Today I actually managed to get to my games club for the first time and it lived up to my expectations. I got to play five games, none of which I'd played before. In addition, I had a cheap but very nice lunch and a good pint, so all-in-all a good day. Here's a session report of what I got up to - click on any image to see a larger version as usual.
When I arrived there was already a large game of Railway Tycoon in progress, so Jon, Mark and I played Kreta by Stefan Dorra, an area control game set on the island of Crete. Players compete to control the areas around a series of area corners, scoring points if they win or tie for control of the area. The game consists of eleven rounds, and you can see the corners which will be scored in the next two rounds. The game started off fairly tight, but I accidently placed a couple of my boats next to the corner to be scored in the next turn fairly early on. You get a bunch of options in each turn, one of which is to end the turn and score it, and Mark who was before me chose to score that turn. After we'd worked out the points for the current turn it was my choice, and since I had control of the only two areas to be scored next time round I immediately ended the turn and got 10 points. That lead fluctuated through the remaining turns but was never overcome, so I ended up winning my first game.
We then broke for lunch, nipping downstairs to the bar for some nice, and exceptionally cheap, pub food. While we waited for our food to arrive we had a quick game of 6 Nimmt! by Wolfgang Kramer, a fairly simple card game. The aim is to avoid having to pick up cards, as each card has a score from 1 to 5, and the player with the lowest score at the end wins. Players simultaneously chose cards and then reveal them - then they are played in numerical order. You have to play a card in a row, next to the card which its numerical value (1-104) is least above. If you place the sixth card in a row you have to pick up the first five and the row starts again with your card as the first. If your card is lower than the ends of all the rows you take a row of your choice and pick it up, adding your card instead. It was a quick and interesting game as you try to guess what cards your opponents are going to play, and hence limit the damage they can do to you. Good fun.
After lunch we started a game of Tikal by Wolfgang Kramer (again) and Michael Kiesling with Robert joining in. In Tikal players are archaeological teams exploring the jungle trying to unearth Mayan (or similar I didn't read the rules) ruins. Players take it in turns to turn over a tile (either temple, clearing or treasure), place it on the board and then spend 10 action points on various options. The game is scored four times at approximately 25%, 50% and 75% of the way through the game and at the end. During the non-scoring turns you try to set your pieces up to make the most of the scoring and capture treasure; in the scoring rounds you mainly find yourself competing for temples with the other players and trying to dig out more of the temples you control to gain more points. I was expecting big things from Tikal as it appears to be a favourite of Mario T. Lanza, and I wasn't disappointed, there are plenty of options, and lots of strategising as we rushed to claim the most valuable temples and then fought to hold on to them. I somehow managed to win this one as well, despite Jon trying to get the others to gang up on me and break my lead.
The fourth game of my day was Timbuktu by Dirk Henn, again with Jon, Mark and Robert. This one features little wooden camels! Always a winner. In Timbuktu each player controls a number of camels trying to get goods to Timbuktu. Each turn, players take it in turns to move their camels into the next available space in one of five lanes. However, at the end of each turn robbers will strike a number of the spaces on those tracks. During the turn you glean more information about which spaces will be hit and for which items, and so you need to try to place your camels such that you lose as few items as possible. This is largely a deduction game (in a similar fashion to cluedo) as each player gets knowledge about three of the five robber attacks, and has to infer the rest of the information from what they have and the actions of the other players (who will have knowledge of a different set of attacks). In the fourth out of five turns the information I gained wasn't of much use to me (as I'd placed my camels where they couldn't reach the tracks I had information on) so I had to guess. I guessed badly and lost loads of goods. There other three ended the game with scores between 110 and 120, I got 83 - a sound thrashing - not unlike England gave Jamaica today :-).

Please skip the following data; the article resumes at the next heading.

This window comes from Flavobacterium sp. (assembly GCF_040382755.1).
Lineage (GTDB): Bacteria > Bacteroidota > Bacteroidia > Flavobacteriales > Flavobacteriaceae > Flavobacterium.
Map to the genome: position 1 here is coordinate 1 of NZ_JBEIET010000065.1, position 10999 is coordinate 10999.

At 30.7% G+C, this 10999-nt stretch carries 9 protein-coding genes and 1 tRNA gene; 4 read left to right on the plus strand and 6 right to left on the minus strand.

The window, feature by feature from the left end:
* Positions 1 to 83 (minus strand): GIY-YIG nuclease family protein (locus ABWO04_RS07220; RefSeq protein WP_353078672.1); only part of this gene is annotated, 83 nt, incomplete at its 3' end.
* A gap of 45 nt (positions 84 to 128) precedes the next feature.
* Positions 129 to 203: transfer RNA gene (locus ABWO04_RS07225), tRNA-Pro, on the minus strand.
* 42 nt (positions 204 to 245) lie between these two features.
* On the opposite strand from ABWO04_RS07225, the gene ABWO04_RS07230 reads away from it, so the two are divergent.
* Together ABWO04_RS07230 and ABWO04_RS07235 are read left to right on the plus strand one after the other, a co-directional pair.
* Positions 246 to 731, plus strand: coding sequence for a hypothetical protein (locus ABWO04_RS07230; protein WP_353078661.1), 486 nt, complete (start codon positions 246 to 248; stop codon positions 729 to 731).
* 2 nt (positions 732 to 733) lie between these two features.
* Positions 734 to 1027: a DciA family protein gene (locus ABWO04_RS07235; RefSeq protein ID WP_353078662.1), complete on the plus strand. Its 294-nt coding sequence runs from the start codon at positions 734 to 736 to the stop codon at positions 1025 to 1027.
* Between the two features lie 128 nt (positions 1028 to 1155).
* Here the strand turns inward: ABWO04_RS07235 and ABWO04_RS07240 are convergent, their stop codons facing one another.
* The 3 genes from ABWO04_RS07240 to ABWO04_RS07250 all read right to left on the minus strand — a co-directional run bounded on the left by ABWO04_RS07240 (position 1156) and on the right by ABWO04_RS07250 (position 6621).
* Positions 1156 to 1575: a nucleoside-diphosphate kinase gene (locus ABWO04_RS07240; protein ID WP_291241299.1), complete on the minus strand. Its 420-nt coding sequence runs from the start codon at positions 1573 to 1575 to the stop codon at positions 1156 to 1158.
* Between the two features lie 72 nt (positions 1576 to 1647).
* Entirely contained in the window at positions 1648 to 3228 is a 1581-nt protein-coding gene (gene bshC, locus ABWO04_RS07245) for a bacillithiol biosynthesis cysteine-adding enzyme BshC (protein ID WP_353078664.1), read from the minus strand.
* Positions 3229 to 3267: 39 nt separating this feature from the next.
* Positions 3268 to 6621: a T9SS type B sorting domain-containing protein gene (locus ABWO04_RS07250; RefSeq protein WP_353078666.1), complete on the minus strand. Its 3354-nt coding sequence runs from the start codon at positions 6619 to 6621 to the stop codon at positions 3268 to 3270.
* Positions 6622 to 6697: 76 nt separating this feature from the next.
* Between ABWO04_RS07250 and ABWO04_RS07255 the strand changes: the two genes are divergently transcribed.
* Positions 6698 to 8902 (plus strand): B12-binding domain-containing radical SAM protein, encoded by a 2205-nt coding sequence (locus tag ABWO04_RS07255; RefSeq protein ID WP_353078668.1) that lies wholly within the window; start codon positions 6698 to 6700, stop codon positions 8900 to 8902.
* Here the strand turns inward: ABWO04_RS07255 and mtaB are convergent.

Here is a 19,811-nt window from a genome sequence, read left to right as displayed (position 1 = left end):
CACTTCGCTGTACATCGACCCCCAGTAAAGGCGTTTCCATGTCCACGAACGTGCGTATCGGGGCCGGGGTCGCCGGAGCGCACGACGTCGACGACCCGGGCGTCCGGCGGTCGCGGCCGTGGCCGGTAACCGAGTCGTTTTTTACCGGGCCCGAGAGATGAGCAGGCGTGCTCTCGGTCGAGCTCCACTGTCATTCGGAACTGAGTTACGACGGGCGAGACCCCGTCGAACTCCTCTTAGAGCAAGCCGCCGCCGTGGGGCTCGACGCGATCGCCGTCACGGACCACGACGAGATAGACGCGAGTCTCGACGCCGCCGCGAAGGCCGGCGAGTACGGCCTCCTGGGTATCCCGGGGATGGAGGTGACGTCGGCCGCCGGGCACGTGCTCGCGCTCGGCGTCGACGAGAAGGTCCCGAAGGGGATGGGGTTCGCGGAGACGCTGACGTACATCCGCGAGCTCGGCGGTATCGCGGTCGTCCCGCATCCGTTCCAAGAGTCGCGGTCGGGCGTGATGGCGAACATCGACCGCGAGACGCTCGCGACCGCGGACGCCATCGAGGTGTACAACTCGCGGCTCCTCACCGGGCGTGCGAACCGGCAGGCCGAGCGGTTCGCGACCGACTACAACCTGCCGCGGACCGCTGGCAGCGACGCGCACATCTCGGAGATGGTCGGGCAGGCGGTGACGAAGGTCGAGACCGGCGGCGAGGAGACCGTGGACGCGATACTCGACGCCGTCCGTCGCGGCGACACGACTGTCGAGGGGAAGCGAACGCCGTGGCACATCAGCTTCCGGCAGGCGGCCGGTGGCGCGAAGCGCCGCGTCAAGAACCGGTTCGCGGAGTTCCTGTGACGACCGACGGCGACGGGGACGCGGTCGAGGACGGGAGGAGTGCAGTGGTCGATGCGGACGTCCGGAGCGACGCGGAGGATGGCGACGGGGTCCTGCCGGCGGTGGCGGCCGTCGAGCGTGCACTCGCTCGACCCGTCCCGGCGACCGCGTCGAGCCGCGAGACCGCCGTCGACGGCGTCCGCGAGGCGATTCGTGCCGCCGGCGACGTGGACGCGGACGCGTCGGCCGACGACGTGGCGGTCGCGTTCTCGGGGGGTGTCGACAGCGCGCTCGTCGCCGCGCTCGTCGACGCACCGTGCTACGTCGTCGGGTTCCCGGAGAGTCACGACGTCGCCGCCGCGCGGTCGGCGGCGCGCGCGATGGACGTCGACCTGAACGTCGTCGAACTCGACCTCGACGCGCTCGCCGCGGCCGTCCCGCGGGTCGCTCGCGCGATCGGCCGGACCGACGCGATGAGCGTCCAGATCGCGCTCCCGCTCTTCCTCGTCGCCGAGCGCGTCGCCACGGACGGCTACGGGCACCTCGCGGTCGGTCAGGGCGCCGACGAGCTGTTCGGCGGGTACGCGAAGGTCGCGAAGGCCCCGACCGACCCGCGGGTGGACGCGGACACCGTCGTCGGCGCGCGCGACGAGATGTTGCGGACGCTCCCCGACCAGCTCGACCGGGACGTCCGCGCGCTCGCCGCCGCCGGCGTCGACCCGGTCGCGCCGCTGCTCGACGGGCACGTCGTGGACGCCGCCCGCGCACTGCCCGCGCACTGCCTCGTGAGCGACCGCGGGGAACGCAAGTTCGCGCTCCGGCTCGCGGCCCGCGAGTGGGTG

It was an enjoyable game, but I'm not a huge fan of deduction games and I'm not in a rush to play this again. Still, it is pretty, and wooden camels rock, though the game has way too many stickers for my liking.
My final game of the day was Who's The Ass my third Wolfgang Kramer game of the day. We played a five-player game with Mike joining in as well. This is another simple card game, based around two decks of cards, and to be honest you'd be better off playing it with two decks of cards - I didn't like the card design as they had the little numbers in the corners like a deck of cards, but only at the top, so you had to turn your cards up the right way to read them - too much of a faff. Like 6 Nimmt! the aim of the game is to minimise your score by getting rid of your cards. However, unlike 6 Nimmt! this game seemed to be decided mostly by the hand you were dealt, there didn't seem to be much in the way of skill involved. This was definitely my least favourite game of the day.
There were around 16 attendees today, which considering the weather was gorgeous, it was half-term and there was an England match on is pretty damn good.